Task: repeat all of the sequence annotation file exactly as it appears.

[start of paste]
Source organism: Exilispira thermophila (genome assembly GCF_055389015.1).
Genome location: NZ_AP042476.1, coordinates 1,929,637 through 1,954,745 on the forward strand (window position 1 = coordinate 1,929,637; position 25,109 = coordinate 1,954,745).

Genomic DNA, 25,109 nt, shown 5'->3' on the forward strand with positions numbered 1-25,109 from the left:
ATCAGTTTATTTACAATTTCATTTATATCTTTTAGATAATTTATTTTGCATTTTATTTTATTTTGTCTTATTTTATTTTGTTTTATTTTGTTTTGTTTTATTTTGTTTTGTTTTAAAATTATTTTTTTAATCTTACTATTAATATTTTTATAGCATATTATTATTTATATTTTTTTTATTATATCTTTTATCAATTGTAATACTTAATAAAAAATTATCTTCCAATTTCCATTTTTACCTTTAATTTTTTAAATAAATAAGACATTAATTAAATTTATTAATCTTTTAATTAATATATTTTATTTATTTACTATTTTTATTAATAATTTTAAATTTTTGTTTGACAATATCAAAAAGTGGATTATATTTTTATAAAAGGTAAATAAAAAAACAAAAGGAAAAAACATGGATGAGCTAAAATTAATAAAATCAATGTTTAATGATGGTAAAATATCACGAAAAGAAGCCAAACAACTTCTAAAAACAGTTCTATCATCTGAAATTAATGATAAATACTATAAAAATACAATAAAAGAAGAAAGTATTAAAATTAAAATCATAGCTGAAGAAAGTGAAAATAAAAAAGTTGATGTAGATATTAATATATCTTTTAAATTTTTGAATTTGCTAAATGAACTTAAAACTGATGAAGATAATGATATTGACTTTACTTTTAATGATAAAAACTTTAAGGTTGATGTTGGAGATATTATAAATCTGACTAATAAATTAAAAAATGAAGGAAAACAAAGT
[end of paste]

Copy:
Source organism: Exilispira thermophila (genome assembly GCF_055389015.1).
Genome location: NZ_AP042476.1, coordinates 1,929,637 through 1,954,745 on the forward strand (window position 1 = coordinate 1,929,637; position 25,109 = coordinate 1,954,745).

Genomic DNA, 25,109 nt, shown 5'->3' on the forward strand with positions numbered 1-25,109 from the left:
ATCAGTTTATTTACAATTTCATTTATATCTTTTAGATAATTTATTTTGCATTTTATTTTATTTTGTCTTATTTTATTTTGTTTTATTTTGTTTTGTTTTATTTTGTTTTGTTTTAAAATTATTTTTTTAATCTTACTATTAATATTTTTATAGCATATTATTATTTATATTTTTTTTATTATATCTTTTATCAATTGTAATACTTAATAAAAAATTATCTTCCAATTTCCATTTTTACCTTTAATTTTTTAAATAAATAAGACATTAATTAAATTTATTAATCTTTTAATTAATATATTTTATTTATTTACTATTTTTATTAATAATTTTAAATTTTTGTTTGACAATATCAAAAAGTGGATTATATTTTTATAAAAGGTAAATAAAAAAACAAAAGGAAAAAACATGGATGAGCTAAAATTAATAAAATCAATGTTTAATGATGGTAAAATATCACGAAAAGAAGCCAAACAACTTCTAAAAACAGTTCTATCATCTGAAATTAATGATAAATACTATAAAAATACAATAAAAGAAGAAAGTATTAAAATTAAAATCATAGCTGAAGAAAGTGAAAATAAAAAAGTTGATGTAGATATTAATATATCTTTTAAATTTTTGAATTTGCTAAATGAACTTAAAACTGATGAAGATAATGATATTGACTTTACTTTTAATGATAAAAACTTTAAGGTTGATGTTGGAGATATTATAAATCTGACTAATAAATTAAAAAATGAAGGAAAACAAAGT